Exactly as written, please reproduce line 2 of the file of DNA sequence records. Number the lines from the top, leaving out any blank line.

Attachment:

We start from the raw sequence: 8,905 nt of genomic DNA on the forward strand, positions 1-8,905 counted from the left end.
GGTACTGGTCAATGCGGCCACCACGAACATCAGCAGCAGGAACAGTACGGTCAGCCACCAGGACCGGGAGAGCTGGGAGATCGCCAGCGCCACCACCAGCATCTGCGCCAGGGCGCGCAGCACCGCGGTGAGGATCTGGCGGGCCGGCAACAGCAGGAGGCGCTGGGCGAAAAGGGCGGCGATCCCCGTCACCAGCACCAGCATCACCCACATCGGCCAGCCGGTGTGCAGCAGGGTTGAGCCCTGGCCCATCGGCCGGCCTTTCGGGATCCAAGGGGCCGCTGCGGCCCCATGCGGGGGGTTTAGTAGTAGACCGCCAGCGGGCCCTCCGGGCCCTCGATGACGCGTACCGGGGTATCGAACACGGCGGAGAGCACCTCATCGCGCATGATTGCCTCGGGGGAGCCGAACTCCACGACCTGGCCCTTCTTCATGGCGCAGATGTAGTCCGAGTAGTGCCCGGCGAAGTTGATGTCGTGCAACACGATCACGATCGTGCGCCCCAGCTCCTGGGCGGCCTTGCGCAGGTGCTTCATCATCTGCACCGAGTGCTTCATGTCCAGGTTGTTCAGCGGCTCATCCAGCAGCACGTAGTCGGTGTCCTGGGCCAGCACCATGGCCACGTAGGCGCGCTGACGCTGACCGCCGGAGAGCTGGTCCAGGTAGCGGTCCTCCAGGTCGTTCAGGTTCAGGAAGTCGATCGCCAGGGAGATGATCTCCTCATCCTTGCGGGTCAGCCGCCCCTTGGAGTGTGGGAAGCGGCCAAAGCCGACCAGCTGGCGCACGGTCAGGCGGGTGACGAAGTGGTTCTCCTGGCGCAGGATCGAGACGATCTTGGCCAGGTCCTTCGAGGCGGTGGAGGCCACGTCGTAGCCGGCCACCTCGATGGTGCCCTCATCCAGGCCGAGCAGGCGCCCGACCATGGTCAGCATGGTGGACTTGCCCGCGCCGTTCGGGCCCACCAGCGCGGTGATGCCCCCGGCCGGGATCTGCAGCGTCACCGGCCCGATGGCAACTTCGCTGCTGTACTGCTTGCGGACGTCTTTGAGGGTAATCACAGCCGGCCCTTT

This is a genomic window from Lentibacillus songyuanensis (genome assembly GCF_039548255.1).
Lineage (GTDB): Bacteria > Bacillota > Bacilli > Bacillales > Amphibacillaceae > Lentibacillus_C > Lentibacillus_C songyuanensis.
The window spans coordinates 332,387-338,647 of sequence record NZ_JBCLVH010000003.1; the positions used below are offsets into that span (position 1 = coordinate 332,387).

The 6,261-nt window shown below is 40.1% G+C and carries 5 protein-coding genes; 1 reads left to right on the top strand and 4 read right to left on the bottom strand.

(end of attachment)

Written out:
GGTACTGGTCAATGCGGCCACCACGAACATCAGCAGCAGGAACAGTACGGTCAGCCACCAGGACCGGGAGAGCTGGGAGATCGCCAGCGCCACCACCAGCATCTGCGCCAGGGCGCGCAGCACCGCGGTGAGGATCTGGCGGGCCGGCAACAGCAGGAGGCGCTGGGCGAAAAGGGCGGCGATCCCCGTCACCAGCACCAGCATCACCCACATCGGCCAGCCGGTGTGCAGCAGGGTTGAGCCCTGGCCCATCGGCCGGCCTTTCGGGATCCAAGGGGCCGCTGCGGCCCCATGCGGGGGGTTTAGTAGTAGACCGCCAGCGGGCCCTCCGGGCCCTCGATGACGCGTACCGGGGTATCGAACACGGCGGAGAGCACCTCATCGCGCATGATTGCCTCGGGGGAGCCGAACTCCACGACCTGGCCCTTCTTCATGGCGCAGATGTAGTCCGAGTAGTGCCCGGCGAAGTTGATGTCGTGCAACACGATCACGATCGTGCGCCCCAGCTCCTGGGCGGCCTTGCGCAGGTGCTTCATCATCTGCACCGAGTGCTTCATGTCCAGGTTGTTCAGCGGCTCATCCAGCAGCACGTAGTCGGTGTCCTGGGCCAGCACCATGGCCACGTAGGCGCGCTGACGCTGACCGCCGGAGAGCTGGTCCAGGTAGCGGTCCTCCAGGTCGTTCAGGTTCAGGAAGTCGATCGCCAGGGAGATGATCTCCTCATCCTTGCGGGTCAGCCGCCCCTTGGAGTGTGGGAAGCGGCCAAAGCCGACCAGCTGGCGCACGGTCAGGCGGGTGACGAAGTGGTTCTCCTGGCGCAGGATCGAGACGATCTTGGCCAGGTCCTTCGAGGCGGTGGAGGCCACGTCGTAGCCGGCCACCTCGATGGTGCCCTCATCCAGGCCGAGCAGGCGCCCGACCATGGTCAGCATGGTGGACTTGCCCGCGCCGTTCGGGCCCACCAGCGCGGTGATGCCCCCGGCCGGGATCTGCAGCGTCACCGGCCCGATGGCAACTTCGCTGCTGTACTGCTTGCGGACGTCTTTGAGGGTAATCACAGCCGGCCCTTT